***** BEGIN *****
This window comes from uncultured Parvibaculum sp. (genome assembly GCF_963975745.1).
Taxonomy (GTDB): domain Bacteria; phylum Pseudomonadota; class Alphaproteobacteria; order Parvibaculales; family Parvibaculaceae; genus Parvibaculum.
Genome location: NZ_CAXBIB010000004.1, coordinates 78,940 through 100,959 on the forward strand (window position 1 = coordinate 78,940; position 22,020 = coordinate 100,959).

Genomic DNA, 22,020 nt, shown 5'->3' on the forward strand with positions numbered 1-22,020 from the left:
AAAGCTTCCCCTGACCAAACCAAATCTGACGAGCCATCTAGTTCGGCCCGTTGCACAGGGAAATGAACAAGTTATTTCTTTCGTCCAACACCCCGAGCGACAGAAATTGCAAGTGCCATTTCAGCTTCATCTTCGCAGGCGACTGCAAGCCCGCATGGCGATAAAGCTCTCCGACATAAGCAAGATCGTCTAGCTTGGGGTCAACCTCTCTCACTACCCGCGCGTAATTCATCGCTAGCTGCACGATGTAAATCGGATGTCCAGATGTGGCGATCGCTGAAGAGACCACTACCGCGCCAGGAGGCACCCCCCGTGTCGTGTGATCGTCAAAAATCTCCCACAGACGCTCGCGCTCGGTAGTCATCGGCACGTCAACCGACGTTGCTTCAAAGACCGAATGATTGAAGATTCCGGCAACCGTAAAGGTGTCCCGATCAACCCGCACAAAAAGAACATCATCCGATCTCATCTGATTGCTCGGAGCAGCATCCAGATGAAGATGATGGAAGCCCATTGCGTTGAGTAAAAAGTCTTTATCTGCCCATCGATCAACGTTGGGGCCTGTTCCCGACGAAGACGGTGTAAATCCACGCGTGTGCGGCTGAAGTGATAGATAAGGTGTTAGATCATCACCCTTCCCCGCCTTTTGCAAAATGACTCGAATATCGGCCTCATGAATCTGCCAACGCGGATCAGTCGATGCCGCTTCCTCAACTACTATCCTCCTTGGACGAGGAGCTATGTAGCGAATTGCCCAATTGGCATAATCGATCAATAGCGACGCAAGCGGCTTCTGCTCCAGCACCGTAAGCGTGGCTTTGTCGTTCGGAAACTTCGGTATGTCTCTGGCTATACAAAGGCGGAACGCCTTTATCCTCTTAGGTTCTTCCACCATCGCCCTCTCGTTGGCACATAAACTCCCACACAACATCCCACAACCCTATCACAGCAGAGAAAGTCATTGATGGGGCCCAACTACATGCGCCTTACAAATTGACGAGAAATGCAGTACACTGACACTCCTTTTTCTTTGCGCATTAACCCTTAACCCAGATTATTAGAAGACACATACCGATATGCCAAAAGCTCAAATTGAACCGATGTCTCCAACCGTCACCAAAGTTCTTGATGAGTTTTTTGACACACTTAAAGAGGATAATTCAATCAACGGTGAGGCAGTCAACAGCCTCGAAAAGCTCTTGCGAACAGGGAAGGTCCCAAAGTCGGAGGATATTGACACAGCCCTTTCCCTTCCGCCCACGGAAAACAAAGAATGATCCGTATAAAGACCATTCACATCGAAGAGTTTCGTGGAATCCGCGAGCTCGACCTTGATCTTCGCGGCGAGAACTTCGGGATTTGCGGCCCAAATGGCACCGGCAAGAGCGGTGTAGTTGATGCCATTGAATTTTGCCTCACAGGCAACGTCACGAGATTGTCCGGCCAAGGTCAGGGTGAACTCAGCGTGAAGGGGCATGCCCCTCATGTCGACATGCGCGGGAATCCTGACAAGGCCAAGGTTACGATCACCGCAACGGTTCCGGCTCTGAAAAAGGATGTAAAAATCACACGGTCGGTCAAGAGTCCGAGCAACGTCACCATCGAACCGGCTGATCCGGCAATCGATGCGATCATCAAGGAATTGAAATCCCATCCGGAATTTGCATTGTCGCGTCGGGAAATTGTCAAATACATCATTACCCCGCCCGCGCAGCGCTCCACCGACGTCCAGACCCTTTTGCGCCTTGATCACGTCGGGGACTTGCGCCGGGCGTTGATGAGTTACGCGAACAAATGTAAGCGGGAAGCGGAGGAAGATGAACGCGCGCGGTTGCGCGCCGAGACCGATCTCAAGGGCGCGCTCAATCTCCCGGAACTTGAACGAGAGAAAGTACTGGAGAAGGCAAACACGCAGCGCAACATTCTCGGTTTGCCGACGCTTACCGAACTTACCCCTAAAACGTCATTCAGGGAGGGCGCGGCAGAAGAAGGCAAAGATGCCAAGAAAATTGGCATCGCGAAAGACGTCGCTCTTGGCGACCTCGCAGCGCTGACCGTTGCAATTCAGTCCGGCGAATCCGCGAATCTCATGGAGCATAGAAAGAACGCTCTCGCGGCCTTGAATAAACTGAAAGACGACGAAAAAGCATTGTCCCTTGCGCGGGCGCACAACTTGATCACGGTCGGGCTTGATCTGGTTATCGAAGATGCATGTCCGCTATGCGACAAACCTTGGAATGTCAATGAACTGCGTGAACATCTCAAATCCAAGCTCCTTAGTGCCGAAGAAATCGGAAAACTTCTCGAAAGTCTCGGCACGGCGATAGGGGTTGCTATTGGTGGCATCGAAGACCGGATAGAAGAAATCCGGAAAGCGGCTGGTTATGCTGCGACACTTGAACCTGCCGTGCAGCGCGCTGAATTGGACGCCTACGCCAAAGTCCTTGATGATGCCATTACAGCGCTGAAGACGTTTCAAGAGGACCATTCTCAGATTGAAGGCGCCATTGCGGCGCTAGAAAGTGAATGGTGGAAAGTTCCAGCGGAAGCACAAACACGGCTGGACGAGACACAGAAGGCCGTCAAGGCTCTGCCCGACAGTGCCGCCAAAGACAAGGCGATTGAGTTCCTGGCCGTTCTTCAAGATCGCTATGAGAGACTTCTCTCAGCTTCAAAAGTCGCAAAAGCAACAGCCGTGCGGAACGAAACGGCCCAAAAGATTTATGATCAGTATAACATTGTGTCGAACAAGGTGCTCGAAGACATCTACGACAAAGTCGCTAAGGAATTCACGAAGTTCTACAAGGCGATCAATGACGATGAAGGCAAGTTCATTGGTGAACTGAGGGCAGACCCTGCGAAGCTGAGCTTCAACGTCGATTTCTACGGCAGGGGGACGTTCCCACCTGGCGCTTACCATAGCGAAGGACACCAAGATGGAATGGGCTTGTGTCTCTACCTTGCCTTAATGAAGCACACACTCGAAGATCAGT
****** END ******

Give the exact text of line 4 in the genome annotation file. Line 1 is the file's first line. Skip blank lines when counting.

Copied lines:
Genomic DNA, 22,020 nt, shown 5'->3' on the forward strand with positions numbered 1-22,020 from the left: